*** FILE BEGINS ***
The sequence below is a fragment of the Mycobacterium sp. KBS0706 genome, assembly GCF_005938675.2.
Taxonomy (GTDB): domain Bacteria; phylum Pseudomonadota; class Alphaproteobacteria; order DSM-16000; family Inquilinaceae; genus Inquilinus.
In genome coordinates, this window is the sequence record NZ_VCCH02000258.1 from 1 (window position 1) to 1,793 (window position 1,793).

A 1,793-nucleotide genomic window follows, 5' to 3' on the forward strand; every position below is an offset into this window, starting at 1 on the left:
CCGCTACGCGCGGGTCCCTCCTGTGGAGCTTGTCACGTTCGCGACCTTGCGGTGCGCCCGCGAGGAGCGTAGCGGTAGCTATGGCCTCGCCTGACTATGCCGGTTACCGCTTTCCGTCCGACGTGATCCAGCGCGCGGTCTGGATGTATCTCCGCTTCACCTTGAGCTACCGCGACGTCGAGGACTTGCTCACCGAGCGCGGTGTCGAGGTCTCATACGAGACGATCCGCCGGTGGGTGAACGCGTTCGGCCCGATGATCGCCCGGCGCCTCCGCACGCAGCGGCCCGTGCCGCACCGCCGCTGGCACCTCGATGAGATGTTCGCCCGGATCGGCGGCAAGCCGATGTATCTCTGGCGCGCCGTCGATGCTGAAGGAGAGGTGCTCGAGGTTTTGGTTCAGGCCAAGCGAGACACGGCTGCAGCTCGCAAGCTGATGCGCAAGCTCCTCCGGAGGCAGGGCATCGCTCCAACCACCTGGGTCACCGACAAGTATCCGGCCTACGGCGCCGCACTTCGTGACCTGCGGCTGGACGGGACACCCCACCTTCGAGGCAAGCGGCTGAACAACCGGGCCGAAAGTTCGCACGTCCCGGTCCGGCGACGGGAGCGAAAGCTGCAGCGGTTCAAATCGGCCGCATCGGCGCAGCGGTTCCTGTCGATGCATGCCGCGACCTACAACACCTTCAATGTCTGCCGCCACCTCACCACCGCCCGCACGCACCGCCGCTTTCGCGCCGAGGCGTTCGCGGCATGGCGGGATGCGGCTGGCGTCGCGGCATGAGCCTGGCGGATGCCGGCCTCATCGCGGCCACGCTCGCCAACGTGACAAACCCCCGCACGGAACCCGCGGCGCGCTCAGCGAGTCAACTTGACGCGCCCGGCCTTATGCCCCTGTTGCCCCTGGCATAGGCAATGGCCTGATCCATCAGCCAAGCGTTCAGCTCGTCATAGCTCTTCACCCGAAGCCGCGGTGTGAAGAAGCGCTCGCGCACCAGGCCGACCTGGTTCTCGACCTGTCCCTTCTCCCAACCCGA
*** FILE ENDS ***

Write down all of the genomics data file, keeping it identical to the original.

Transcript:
The sequence below is a fragment of the Mycobacterium sp. KBS0706 genome, assembly GCF_005938675.2.
Taxonomy (GTDB): domain Bacteria; phylum Pseudomonadota; class Alphaproteobacteria; order DSM-16000; family Inquilinaceae; genus Inquilinus.
In genome coordinates, this window is the sequence record NZ_VCCH02000258.1 from 1 (window position 1) to 1,793 (window position 1,793).

A 1,793-nucleotide genomic window follows, 5' to 3' on the forward strand; every position below is an offset into this window, starting at 1 on the left:
CCGCTACGCGCGGGTCCCTCCTGTGGAGCTTGTCACGTTCGCGACCTTGCGGTGCGCCCGCGAGGAGCGTAGCGGTAGCTATGGCCTCGCCTGACTATGCCGGTTACCGCTTTCCGTCCGACGTGATCCAGCGCGCGGTCTGGATGTATCTCCGCTTCACCTTGAGCTACCGCGACGTCGAGGACTTGCTCACCGAGCGCGGTGTCGAGGTCTCATACGAGACGATCCGCCGGTGGGTGAACGCGTTCGGCCCGATGATCGCCCGGCGCCTCCGCACGCAGCGGCCCGTGCCGCACCGCCGCTGGCACCTCGATGAGATGTTCGCCCGGATCGGCGGCAAGCCGATGTATCTCTGGCGCGCCGTCGATGCTGAAGGAGAGGTGCTCGAGGTTTTGGTTCAGGCCAAGCGAGACACGGCTGCAGCTCGCAAGCTGATGCGCAAGCTCCTCCGGAGGCAGGGCATCGCTCCAACCACCTGGGTCACCGACAAGTATCCGGCCTACGGCGCCGCACTTCGTGACCTGCGGCTGGACGGGACACCCCACCTTCGAGGCAAGCGGCTGAACAACCGGGCCGAAAGTTCGCACGTCCCGGTCCGGCGACGGGAGCGAAAGCTGCAGCGGTTCAAATCGGCCGCATCGGCGCAGCGGTTCCTGTCGATGCATGCCGCGACCTACAACACCTTCAATGTCTGCCGCCACCTCACCACCGCCCGCACGCACCGCCGCTTTCGCGCCGAGGCGTTCGCGGCATGGCGGGATGCGGCTGGCGTCGCGGCATGAGCCTGGCGGATGCCGGCCTCATCGCGGCCACGCTCGCCAACGTGACAAACCCCCGCACGGAACCCGCGGCGCGCTCAGCGAGTCAACTTGACGCGCCCGGCCTTATGCCCCTGTTGCCCCTGGCATAGGCAATGGCCTGATCCATCAGCCAAGCGTTCAGCTCGTCATAGCTCTTCACCCGAAGCCGCGGTGTGAAGAAGCGCTCGCGCACCAGGCCGACCTGGTTCTCGACCTGTCCCTTCTCCCAACCCGA